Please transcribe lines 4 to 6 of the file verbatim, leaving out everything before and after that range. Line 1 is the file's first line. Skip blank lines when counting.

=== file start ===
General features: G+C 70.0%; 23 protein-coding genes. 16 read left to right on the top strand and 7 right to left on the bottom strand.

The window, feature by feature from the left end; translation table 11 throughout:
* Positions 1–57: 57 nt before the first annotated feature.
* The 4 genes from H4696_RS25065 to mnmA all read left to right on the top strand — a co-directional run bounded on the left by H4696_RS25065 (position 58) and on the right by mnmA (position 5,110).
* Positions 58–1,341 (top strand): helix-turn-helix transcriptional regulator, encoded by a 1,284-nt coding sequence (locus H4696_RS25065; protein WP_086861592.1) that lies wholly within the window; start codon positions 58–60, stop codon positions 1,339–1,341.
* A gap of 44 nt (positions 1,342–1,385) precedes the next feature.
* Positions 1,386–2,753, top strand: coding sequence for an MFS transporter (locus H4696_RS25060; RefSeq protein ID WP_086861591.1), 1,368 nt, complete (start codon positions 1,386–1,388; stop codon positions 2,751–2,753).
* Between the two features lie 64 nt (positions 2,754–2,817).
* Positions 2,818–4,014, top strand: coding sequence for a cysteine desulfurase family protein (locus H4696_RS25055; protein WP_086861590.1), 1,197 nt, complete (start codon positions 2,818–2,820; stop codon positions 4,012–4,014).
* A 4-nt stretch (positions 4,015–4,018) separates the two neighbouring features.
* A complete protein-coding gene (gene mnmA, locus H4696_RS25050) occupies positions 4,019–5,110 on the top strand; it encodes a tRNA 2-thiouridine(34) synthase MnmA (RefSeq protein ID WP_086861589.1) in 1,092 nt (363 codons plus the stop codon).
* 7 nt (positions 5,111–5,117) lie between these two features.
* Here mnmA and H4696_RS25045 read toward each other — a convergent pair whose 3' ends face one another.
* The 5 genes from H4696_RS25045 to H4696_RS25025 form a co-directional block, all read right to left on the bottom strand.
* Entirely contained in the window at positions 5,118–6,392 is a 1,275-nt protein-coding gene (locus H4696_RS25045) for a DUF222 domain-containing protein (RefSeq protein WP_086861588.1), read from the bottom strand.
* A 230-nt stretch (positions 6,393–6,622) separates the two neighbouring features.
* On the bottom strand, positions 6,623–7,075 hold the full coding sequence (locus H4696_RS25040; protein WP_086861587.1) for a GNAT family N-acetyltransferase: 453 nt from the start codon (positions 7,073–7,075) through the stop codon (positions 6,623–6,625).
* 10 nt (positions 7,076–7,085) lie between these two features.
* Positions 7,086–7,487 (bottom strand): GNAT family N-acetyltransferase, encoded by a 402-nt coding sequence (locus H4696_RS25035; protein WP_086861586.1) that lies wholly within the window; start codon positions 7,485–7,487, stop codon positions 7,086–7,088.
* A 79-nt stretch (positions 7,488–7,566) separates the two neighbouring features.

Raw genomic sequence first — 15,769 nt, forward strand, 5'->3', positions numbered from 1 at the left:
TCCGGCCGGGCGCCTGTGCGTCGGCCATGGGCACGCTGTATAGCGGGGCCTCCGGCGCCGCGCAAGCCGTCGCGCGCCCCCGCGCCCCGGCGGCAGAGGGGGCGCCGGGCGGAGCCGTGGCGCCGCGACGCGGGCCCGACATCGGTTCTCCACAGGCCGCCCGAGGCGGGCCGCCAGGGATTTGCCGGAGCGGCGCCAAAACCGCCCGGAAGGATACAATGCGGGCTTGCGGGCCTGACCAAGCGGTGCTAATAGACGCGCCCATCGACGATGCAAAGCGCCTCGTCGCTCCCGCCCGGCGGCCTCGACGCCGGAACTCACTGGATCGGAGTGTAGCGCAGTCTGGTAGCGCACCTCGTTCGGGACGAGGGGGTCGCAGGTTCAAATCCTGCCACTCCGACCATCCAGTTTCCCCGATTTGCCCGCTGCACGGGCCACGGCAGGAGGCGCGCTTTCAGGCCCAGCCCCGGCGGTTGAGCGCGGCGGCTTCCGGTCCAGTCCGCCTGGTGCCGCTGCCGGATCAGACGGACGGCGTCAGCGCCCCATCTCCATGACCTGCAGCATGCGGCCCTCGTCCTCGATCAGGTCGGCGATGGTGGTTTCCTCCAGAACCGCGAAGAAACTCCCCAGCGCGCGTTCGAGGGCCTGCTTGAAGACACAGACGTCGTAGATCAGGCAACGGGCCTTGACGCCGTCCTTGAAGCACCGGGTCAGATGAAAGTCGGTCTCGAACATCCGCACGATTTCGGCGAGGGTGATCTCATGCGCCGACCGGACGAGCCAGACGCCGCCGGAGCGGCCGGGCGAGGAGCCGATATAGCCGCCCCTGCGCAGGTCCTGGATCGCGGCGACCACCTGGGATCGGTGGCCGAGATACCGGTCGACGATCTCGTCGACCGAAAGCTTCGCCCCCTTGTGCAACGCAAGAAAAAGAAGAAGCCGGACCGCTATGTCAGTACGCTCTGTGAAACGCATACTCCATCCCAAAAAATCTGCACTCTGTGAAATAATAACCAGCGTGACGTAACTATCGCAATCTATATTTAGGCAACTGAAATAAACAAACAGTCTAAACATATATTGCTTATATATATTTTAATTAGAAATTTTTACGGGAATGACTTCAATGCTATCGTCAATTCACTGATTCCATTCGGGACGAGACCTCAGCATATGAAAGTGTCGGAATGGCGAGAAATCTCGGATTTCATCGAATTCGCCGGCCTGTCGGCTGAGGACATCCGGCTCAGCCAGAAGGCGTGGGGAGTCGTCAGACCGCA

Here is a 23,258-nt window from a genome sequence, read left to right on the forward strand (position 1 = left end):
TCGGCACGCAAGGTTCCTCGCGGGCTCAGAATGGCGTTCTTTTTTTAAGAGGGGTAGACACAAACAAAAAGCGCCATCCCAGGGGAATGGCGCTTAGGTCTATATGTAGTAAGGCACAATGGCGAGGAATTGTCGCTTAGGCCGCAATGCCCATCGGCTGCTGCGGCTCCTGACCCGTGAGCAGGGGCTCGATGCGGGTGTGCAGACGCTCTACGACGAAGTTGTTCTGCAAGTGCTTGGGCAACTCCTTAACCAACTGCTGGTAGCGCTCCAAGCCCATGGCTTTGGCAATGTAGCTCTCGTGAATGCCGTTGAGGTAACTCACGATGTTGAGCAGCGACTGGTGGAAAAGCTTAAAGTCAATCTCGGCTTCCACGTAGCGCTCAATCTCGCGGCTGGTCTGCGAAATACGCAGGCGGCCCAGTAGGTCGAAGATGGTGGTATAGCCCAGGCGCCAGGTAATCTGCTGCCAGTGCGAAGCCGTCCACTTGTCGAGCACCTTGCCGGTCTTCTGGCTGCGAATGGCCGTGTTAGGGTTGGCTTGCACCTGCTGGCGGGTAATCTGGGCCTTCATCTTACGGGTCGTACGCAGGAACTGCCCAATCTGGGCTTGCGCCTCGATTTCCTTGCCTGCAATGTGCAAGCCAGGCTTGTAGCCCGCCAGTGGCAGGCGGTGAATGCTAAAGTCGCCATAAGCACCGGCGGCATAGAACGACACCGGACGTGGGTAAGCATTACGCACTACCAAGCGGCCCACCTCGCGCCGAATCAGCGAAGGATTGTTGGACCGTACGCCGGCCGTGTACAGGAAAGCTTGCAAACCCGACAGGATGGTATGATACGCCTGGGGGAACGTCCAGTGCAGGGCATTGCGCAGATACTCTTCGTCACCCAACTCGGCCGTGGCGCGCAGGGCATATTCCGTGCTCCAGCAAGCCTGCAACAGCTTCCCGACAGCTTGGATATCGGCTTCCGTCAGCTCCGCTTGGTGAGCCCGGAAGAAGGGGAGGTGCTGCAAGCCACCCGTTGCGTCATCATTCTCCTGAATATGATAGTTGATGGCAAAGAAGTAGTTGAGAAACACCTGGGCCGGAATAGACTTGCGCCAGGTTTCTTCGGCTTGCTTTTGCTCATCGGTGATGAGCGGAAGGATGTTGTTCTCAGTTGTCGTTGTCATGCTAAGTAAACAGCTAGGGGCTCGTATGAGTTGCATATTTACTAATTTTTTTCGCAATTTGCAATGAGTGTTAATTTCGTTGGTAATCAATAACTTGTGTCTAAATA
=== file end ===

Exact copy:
* The 4 genes from H4696_RS25065 to mnmA all read left to right on the top strand — a co-directional run bounded on the left by H4696_RS25065 (position 58) and on the right by mnmA (position 5,110).
* Positions 58–1,341 (top strand): helix-turn-helix transcriptional regulator, encoded by a 1,284-nt coding sequence (locus H4696_RS25065; protein WP_086861592.1) that lies wholly within the window; start codon positions 58–60, stop codon positions 1,339–1,341.
* A gap of 44 nt (positions 1,342–1,385) precedes the next feature.